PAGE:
Read Our Review and Watch a Clip of New Documentary "Free Angela and All Political Prisoners"
Director Shola Lynch spent eight years researching intricacies surrounding activist and scholar Angela Davis—she wanted to make sure that her film documenting Davis's controversial 1972 murder trial got the story right. And, well, she did.
Her film, Free Angela and All Political Prisoners, is officially (finally!) released today and is a strong testament to the empowering use of storytelling for survivors and an artist's commitment to their work.
Unlike her trial, Angela Davis is a willing participant in this documentary. Audiences experience Davis' journey through her own words as the film moves with riveting momentum from Davis' early academic career to becoming an activist who lands on the FBI's "Most Wanted" list.
In contrast to the negative press that skewered Davis as a cold-blooded killer, Lynch's film beautifully portrays Davis' vulnerable humanity even when then-California Governor Ronald Reagan himself dismissed her innocence.
Free Angela's extensive use of detailed footage from the time transports audiences into the mesmerizing visual world of the late 1960s and early 70s. When not relying on this vintage footage, Lynch creates poetic imagery from reenactments of Davis and her iconic afro in motel rooms and prison cells to further convey the isolation, paranoia and fear she must have faced while on the run.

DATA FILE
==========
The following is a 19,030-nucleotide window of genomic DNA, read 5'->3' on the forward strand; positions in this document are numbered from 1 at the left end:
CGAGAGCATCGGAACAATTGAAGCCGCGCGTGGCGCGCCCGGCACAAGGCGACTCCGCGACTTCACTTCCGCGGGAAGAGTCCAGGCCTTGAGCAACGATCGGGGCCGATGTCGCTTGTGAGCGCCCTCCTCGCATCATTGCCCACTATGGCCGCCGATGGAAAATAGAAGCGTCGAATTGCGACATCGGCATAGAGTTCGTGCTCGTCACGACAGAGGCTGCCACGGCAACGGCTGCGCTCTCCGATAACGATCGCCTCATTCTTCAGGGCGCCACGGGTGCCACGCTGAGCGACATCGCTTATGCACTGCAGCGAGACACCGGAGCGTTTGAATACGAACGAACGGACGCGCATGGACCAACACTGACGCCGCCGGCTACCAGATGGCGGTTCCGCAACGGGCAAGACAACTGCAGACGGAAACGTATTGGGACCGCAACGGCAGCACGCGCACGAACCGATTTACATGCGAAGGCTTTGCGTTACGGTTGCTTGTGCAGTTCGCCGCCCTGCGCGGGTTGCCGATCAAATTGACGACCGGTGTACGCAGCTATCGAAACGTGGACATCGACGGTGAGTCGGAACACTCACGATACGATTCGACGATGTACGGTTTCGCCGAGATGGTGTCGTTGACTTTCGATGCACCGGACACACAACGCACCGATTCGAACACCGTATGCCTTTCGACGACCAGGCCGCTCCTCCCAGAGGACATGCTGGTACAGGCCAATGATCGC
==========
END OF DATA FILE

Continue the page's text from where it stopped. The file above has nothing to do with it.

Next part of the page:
In the film, Davis comfortably speaks to the camera from her current office on the University of California, Santa Cruz campus, where she serves as the Director of Feminist Studies. She's remained true to her professorial roots, only five hours north up the Californian coast from where she originally was hired as an assistant professor of philosophy at University of California, Los Angeles before the Board of Regents of UCLA fired her for affiliation with the Communist Party and her unapologetic views. Audiences learn how Davis received daily racist jokes, hate mail and death threats that led her to purchase firearms for protection.
For those paying attention, there is an important detail missing from the film. In 1970, a Black teenager, Jonathan Jackson, used a shotgun, owned by Davis, in an attempt to negotiate the Soledad Brothers release. This shotgun was the gun used to kill Judge Harold Haley, along with other courthouse hostages in Marin County, CA. His attack is ultimately what led to Davis' suspicion. Free Angela spends much time explaining the incidents surrounding the murder, but perhaps as an attempt to not retry Davis' innocence through her own documentary, Lynch carefully avoids any reflection or insight on how Jackson was actually able to obtain Davis' registered gun.
Still, Free Angela is strong for two reasons. One, it allows audience members, unfamiliar with Davis' heroic qualities, to find themselves rooting for her acquittal. Also, the film encapsulates her symbolic story as the belief in the power of community movements and racial justice within our American legal system. Free Angela and All Political Prisoners is not the film to see to learn about who Davis is now. This is the documentary to see to learn a true story of universal triumph in the face of adversity.
Watch this clip from the film!
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